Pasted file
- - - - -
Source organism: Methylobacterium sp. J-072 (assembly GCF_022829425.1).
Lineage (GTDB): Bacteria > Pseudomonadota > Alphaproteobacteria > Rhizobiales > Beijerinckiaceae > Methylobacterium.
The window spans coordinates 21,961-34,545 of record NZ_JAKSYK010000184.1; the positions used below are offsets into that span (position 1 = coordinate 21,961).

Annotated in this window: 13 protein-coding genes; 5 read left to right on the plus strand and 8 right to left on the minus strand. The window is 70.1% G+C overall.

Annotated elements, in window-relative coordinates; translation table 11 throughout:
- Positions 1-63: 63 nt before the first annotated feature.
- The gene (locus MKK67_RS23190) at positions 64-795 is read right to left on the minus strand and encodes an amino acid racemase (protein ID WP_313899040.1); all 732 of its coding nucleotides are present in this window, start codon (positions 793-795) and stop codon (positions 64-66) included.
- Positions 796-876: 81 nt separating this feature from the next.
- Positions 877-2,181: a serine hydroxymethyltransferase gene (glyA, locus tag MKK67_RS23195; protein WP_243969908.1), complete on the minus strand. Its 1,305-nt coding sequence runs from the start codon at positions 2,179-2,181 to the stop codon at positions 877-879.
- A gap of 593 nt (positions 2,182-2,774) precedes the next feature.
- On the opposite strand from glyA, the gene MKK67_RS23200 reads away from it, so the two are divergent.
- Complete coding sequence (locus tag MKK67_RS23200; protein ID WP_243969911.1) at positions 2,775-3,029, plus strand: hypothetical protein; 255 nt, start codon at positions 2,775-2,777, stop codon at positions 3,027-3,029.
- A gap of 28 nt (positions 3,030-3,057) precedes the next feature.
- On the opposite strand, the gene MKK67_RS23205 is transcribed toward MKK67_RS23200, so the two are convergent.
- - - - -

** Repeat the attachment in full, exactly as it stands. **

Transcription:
Source organism: Methylobacterium sp. J-072 (assembly GCF_022829425.1).
Lineage (GTDB): Bacteria > Pseudomonadota > Alphaproteobacteria > Rhizobiales > Beijerinckiaceae > Methylobacterium.
The window spans coordinates 21,961-34,545 of record NZ_JAKSYK010000184.1; the positions used below are offsets into that span (position 1 = coordinate 21,961).

Annotated in this window: 13 protein-coding genes; 5 read left to right on the plus strand and 8 right to left on the minus strand. The window is 70.1% G+C overall.

Annotated elements, in window-relative coordinates; translation table 11 throughout:
- Positions 1-63: 63 nt before the first annotated feature.
- The gene (locus MKK67_RS23190) at positions 64-795 is read right to left on the minus strand and encodes an amino acid racemase (protein ID WP_313899040.1); all 732 of its coding nucleotides are present in this window, start codon (positions 793-795) and stop codon (positions 64-66) included.
- Positions 796-876: 81 nt separating this feature from the next.
- Positions 877-2,181: a serine hydroxymethyltransferase gene (glyA, locus tag MKK67_RS23195; protein WP_243969908.1), complete on the minus strand. Its 1,305-nt coding sequence runs from the start codon at positions 2,179-2,181 to the stop codon at positions 877-879.
- A gap of 593 nt (positions 2,182-2,774) precedes the next feature.
- On the opposite strand from glyA, the gene MKK67_RS23200 reads away from it, so the two are divergent.
- Complete coding sequence (locus tag MKK67_RS23200; protein ID WP_243969911.1) at positions 2,775-3,029, plus strand: hypothetical protein; 255 nt, start codon at positions 2,775-2,777, stop codon at positions 3,027-3,029.
- A gap of 28 nt (positions 3,030-3,057) precedes the next feature.
- On the opposite strand, the gene MKK67_RS23205 is transcribed toward MKK67_RS23200, so the two are convergent.